What is it?
It’s almost 15 years since a new Lada Niva entered the UK. But now you can buy a new one from a chap in Kent called Mark Key. Two models are available: a van version, which costs £8695 plus VAT and has its rear glass replaced with metal panels, and a car version that costs £10,974.
Left-hand drive is a bit of a bind, but unless Key can buy 500 cars a year from the factory the Russians aren’t willing to dust off the right-hand drive tooling.
However, the Niva has been given a selection of improvements, though to claim that it has been modernised would be overstating the case considerably. The 1.7-litre, four-cylinder petrol engine is now fitted with Bosch fuel injection and complies with Euro 5 emissions standards, the dashboard has been replaced with a new VDO instrument pack that looks only 15 years behind in design and the door mirrors are a bit bigger than they used to be.
The Niva was never the best of road cars, but off road, with its minimal 1210kg weight, narrow tyres, low-ratio transfer gearbox and diff lock, it was formidable across the mucky stuff. And when you had got both it and yourself covered in mud and goo, you could fling open the doors and hose out the interior. You can do the same today because the same plastic and rubber mats are used in the 2011 Niva. The trim plastics are ghastly, but the piglets or lambs in the back won’t mind and neither should you. Besides, the Niva is a cool-looking vehicle in a sort of Smeg fridge way.
The rest of the Niva is reassuringly as it was several decades ago. It even smells the same.
What’s it like?
Most modern cars are so quiet that all you can hear at speed is tyre noise. The Niva may also have noisy tyres, but you can’t tell because any road noise is drowned out by gearbox whine. The engine itself is remarkably quiet. There’s sound insulation under the bonnet that looks like an add-on but cuts out a lot of noise. There’s plenty of squeaking and rattling from around the back that could be the LPG tank moving on its mounting bracket. Mark Key can fit an LPG system for a remarkably cheap £535, but you lose most of the boot, so I wouldn’t bother. Save your money and buy the optional snow plough attachment. Yes, really.
The Niva seems at its most content at around 70mph on the motorway; above that speed, the mechanical noise gets a bit much. There’s no radio, but you can sing Russian marching songs or ‘The Red Flag’ to keep yourself entertained. A surprising number of young people look at the Niva, but it could be that they are young Russians wondering why on earth someone would want to drive a Niva when you can buy a third-hand E36 BMW M3 in the UK for less money.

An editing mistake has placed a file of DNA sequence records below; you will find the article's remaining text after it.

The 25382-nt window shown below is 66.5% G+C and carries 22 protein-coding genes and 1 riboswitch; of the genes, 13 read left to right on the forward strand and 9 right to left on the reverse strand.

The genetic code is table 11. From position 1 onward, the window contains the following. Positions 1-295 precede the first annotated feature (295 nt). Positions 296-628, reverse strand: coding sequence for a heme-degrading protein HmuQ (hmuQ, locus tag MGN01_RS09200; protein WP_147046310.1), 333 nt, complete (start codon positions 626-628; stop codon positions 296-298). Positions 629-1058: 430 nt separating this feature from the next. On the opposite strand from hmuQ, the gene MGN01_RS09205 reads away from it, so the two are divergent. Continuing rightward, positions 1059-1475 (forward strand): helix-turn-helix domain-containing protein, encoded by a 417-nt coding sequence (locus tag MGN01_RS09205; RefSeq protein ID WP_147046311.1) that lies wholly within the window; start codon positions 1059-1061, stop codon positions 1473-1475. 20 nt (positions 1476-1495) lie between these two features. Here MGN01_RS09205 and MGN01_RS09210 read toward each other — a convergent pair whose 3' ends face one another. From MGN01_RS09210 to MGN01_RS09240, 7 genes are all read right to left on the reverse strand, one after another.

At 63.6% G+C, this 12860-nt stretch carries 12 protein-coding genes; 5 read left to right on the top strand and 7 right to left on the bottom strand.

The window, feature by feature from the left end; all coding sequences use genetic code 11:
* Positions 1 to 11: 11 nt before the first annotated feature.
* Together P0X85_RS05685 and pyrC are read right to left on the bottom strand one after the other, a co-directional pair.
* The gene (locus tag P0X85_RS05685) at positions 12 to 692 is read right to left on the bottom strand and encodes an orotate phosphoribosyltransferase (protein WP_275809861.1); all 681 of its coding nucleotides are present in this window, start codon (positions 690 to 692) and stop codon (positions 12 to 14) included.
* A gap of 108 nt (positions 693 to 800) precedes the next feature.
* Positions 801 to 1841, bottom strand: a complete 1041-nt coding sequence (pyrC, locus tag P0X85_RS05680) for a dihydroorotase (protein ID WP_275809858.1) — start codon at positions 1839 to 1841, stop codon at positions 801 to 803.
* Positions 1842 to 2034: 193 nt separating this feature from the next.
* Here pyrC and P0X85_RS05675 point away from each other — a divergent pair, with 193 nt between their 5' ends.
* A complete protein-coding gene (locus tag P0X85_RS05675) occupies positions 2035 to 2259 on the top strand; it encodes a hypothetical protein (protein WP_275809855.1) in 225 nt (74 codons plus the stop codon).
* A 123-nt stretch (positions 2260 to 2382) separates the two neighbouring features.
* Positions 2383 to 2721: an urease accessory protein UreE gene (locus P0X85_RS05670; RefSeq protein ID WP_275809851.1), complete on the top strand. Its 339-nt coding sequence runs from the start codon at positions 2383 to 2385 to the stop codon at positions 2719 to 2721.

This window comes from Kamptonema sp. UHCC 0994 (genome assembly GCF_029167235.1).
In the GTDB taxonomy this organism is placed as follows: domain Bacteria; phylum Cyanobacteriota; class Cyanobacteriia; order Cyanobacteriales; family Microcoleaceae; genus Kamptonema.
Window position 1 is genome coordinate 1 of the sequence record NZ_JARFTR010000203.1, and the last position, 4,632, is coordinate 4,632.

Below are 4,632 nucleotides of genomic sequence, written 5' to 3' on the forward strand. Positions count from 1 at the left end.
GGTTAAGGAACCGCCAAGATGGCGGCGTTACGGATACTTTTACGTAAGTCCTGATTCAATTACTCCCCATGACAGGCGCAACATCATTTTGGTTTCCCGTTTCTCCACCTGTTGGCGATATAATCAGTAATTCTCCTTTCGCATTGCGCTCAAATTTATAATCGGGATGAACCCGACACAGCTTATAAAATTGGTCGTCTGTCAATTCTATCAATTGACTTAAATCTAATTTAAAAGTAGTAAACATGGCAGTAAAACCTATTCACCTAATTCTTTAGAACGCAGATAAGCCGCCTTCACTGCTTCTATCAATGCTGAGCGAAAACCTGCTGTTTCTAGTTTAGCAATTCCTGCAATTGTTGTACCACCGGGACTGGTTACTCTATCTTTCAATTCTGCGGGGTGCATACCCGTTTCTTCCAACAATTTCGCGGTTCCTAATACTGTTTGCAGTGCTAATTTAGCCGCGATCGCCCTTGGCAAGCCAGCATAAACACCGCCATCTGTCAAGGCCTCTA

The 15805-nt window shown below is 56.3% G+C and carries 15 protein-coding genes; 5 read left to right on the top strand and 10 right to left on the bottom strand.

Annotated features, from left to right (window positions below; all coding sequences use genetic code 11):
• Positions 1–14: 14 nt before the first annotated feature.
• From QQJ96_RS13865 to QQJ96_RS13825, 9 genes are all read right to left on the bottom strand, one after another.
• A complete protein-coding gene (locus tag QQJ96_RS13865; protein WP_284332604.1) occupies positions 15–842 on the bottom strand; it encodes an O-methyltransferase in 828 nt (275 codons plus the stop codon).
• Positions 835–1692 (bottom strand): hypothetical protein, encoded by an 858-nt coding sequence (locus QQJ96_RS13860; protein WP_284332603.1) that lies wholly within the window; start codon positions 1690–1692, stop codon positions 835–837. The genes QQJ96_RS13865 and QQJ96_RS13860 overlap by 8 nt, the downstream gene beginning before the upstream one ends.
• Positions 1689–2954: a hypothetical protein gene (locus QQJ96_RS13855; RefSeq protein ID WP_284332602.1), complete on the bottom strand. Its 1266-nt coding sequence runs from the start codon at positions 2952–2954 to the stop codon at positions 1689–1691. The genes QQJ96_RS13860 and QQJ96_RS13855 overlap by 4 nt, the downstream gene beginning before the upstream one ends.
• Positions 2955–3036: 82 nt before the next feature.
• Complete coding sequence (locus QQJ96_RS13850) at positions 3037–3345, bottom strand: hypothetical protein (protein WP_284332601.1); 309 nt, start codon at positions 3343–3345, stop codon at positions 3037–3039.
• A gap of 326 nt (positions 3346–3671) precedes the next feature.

As soon as the Niva’s Lada-made tyres touch mud, I get the thing stuck while attempting to show off its off-road ability for the photographer. Because the Niva is light, we are able to push it back onto firmer ground – something that would be difficult to do with a Range Rover. This car is Key’s only demo example, and since he is a one-man band it is imperative that I don’t damage it. With still-narrow mirrors and flat sides, it is easy to avoid catching the Niva’s sides on branches. Even if I do, the paint is a straight white and much easier to touch up than some candy apple flip-flop metallic chosen by Victoria Beckham.
Should I buy one?
Are you fed up yet with the underlying Luddite tone running through this feature? I’m sorry, but I can’t apologise. The Niva has practically no rivals. The Fiat Panda 4x4 hits the spot financially, but it isn’t as rugged and can only manage extreme postal deliveries in Scotland.
Other tough off-roaders are too expensive to abuse. Most will come with the option of Bluetooth connectivity but not with a snow plough. And few, I suspect, will have a handbook that declares that the vehicle is designed to operate between -40deg C and +45deg C temperatures.
Price £10,974; Top speed 91mph; 0-60mph 16.3sec; Economy 33mpg; C02 225g/km; Kerb weight 1210kg; Engine 4 cyls, 1690cc, petrol; Power 80bhp at 5000rpm; Torque 95lb ft at 4000rpm; Gearbox Dual-ratio 5-spd manual.